• Back these five industries no matter what. We exaggerate only slightly when we suggest that other industries effectively cease to matter — if our five horses come in, so, too, will every other sector of the economy.

Focus is the key. Five industries — max. Since 2011, we’ve taken a scattershot approach. We love tire makers. Wait, no, it’s all about import substitution. And maybe automakers (except … not really). The Russian Industrial Zone is perfect. Or maybe we like the Chinese more? Wait, let’s line up bns in investment in green hydrogen and ammonia — ignoring the fact that the US government just drilled a hole in our boat with its production subsidies.

Egypt landed about USD 6.6 bn in FDI in 2010 — and USD 8.9 bn in the 12 months ending June.

We exported goods and services worth USD 46.75 bn in 2010. Last year, that figure stood at USD 44.85 bn.

Folks, the definition of insanity is to keep doing the same thing and expect a different result. But if we get this right — and stick to it over a period of years? It will set the direction of travel for the entire country going forward.

^^ Let’s unpack that, shall we?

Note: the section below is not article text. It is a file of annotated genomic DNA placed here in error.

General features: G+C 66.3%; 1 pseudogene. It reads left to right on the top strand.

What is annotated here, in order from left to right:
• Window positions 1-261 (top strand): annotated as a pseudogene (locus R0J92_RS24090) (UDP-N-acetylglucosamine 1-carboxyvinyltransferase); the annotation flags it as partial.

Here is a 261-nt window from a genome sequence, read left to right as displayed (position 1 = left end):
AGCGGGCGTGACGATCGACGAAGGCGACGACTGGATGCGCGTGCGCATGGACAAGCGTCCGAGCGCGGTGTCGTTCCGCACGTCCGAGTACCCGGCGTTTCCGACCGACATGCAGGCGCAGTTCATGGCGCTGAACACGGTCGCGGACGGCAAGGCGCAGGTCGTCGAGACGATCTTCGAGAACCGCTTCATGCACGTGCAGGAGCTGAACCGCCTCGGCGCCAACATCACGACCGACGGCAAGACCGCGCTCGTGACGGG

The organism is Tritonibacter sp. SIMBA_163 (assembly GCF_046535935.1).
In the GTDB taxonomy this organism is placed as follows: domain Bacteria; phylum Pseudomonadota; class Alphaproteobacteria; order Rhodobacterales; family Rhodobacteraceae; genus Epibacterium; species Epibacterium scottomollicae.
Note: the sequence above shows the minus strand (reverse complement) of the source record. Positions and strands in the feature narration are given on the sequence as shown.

The examples are all around us: Apple is assembling iPhones in India. Vietnam is the primary global supplier of Nike and Adidas shoes, the biggest maker of Prada bags, and a major global call center destination. Morocco is a top producer of cars and aerospace components for Europe. Mexico exports more than 90% of its medical devices to the United States and Canada. Taiwan’s exported tech (most of it semiconductors) worth a record USD 446 bn last year — and India is looking to take a piece of that cake.

Their lesson to us: Building an export-led economy is possible — and it is not a multi-generation project. If you have a clear (short) list of priority industries and stick to it, you can integrate with global supply chains in years, not decades. “All of these success stories started with policymakers who took stock of their absolute and competitive advantages, set priorities, and then made sure that everything else that makes FDI possible — laws, incentives, business clusters, the skills of the labor market — is geared to those priority industries,” says Ghazi.

Take India: It doubled inbound FDI in less than eight years — to nearly USD 86 bn in 2021-2022. It should break the USD 100 bn mark this year. How? In collaboration with the private sector, the government identified 15 priority industries and went after them. They slashed red tape. And they created a clear system of export incentives for companies in those industries.

Like the UAE, India wasn’t afraid to dream big: It included a huge USD 10 bn program to build a semiconductor, design, and display ecosystem. That and the promise of the Make in India program were enough that Apple stayed the course on setting up an assembly operation there despite a long tangle with an Indian bureaucracy that could give us tips… The iPhone 14 is being assembled there — and pundits think 25% of all iPhones could come out of India by 2025. Corporate India is now lining up for a piece of the action.